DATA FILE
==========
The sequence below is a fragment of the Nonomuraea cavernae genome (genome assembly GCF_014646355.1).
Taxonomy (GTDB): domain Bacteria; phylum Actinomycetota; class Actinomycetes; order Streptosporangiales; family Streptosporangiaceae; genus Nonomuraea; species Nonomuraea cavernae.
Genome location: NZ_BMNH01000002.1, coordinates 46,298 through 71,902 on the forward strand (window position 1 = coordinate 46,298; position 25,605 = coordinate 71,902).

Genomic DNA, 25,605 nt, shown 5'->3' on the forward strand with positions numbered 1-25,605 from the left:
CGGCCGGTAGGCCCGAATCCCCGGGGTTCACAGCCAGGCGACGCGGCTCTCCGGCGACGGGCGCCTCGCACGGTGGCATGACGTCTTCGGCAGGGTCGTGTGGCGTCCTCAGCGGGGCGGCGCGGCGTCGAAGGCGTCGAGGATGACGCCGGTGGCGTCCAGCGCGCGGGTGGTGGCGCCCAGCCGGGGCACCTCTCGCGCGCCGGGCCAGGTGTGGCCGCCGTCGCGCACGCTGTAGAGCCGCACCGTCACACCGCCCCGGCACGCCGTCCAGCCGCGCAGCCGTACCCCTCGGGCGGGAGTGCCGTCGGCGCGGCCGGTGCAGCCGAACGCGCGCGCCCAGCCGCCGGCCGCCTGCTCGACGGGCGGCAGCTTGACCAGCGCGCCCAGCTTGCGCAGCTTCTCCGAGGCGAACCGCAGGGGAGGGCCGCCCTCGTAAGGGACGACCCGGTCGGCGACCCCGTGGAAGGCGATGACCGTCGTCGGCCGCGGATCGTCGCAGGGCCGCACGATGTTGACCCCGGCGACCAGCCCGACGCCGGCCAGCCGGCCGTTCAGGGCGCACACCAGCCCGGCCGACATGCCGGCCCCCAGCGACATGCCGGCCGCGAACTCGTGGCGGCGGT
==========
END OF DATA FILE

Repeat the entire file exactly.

The sequence below is a fragment of the Nonomuraea cavernae genome (genome assembly GCF_014646355.1).
Taxonomy (GTDB): domain Bacteria; phylum Actinomycetota; class Actinomycetes; order Streptosporangiales; family Streptosporangiaceae; genus Nonomuraea; species Nonomuraea cavernae.
Genome location: NZ_BMNH01000002.1, coordinates 46,298 through 71,902 on the forward strand (window position 1 = coordinate 46,298; position 25,605 = coordinate 71,902).

Genomic DNA, 25,605 nt, shown 5'->3' on the forward strand with positions numbered 1-25,605 from the left:
CGGCCGGTAGGCCCGAATCCCCGGGGTTCACAGCCAGGCGACGCGGCTCTCCGGCGACGGGCGCCTCGCACGGTGGCATGACGTCTTCGGCAGGGTCGTGTGGCGTCCTCAGCGGGGCGGCGCGGCGTCGAAGGCGTCGAGGATGACGCCGGTGGCGTCCAGCGCGCGGGTGGTGGCGCCCAGCCGGGGCACCTCTCGCGCGCCGGGCCAGGTGTGGCCGCCGTCGCGCACGCTGTAGAGCCGCACCGTCACACCGCCCCGGCACGCCGTCCAGCCGCGCAGCCGTACCCCTCGGGCGGGAGTGCCGTCGGCGCGGCCGGTGCAGCCGAACGCGCGCGCCCAGCCGCCGGCCGCCTGCTCGACGGGCGGCAGCTTGACCAGCGCGCCCAGCTTGCGCAGCTTCTCCGAGGCGAACCGCAGGGGAGGGCCGCCCTCGTAAGGGACGACCCGGTCGGCGACCCCGTGGAAGGCGATGACCGTCGTCGGCCGCGGATCGTCGCAGGGCCGCACGATGTTGACCCCGGCGACCAGCCCGACGCCGGCCAGCCGGCCGTTCAGGGCGCACACCAGCCCGGCCGACATGCCGGCCCCCAGCGACATGCCGGCCGCGAACTCGTGGCGGCGGT